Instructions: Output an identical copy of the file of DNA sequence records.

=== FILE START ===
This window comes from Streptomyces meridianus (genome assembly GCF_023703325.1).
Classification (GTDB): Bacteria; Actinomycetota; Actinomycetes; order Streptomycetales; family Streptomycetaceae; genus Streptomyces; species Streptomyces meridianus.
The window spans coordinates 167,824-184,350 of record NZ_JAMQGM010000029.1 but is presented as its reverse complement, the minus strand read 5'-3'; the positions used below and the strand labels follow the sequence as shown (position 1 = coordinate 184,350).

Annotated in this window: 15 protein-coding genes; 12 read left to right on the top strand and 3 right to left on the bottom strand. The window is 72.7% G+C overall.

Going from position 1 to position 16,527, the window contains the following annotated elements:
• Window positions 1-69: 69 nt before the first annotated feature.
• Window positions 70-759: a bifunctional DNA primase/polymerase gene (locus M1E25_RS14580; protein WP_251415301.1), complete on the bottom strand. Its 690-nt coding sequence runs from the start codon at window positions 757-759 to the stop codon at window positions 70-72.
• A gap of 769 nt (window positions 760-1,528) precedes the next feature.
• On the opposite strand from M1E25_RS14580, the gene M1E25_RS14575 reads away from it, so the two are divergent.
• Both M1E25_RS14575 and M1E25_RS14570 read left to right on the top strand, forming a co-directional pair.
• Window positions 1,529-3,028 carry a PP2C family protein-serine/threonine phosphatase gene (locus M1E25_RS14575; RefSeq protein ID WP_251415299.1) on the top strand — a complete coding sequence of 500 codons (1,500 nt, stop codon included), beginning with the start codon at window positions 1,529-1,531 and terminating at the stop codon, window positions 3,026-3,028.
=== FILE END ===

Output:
This window comes from Streptomyces meridianus (genome assembly GCF_023703325.1).
Classification (GTDB): Bacteria; Actinomycetota; Actinomycetes; order Streptomycetales; family Streptomycetaceae; genus Streptomyces; species Streptomyces meridianus.
The window spans coordinates 167,824-184,350 of record NZ_JAMQGM010000029.1 but is presented as its reverse complement, the minus strand read 5'-3'; the positions used below and the strand labels follow the sequence as shown (position 1 = coordinate 184,350).

Annotated in this window: 15 protein-coding genes; 12 read left to right on the top strand and 3 right to left on the bottom strand. The window is 72.7% G+C overall.

Going from position 1 to position 16,527, the window contains the following annotated elements:
• Window positions 1-69: 69 nt before the first annotated feature.
• Window positions 70-759: a bifunctional DNA primase/polymerase gene (locus M1E25_RS14580; protein WP_251415301.1), complete on the bottom strand. Its 690-nt coding sequence runs from the start codon at window positions 757-759 to the stop codon at window positions 70-72.
• A gap of 769 nt (window positions 760-1,528) precedes the next feature.
• On the opposite strand from M1E25_RS14580, the gene M1E25_RS14575 reads away from it, so the two are divergent.
• Both M1E25_RS14575 and M1E25_RS14570 read left to right on the top strand, forming a co-directional pair.
• Window positions 1,529-3,028 carry a PP2C family protein-serine/threonine phosphatase gene (locus M1E25_RS14575; RefSeq protein ID WP_251415299.1) on the top strand — a complete coding sequence of 500 codons (1,500 nt, stop codon included), beginning with the start codon at window positions 1,529-1,531 and terminating at the stop codon, window positions 3,026-3,028.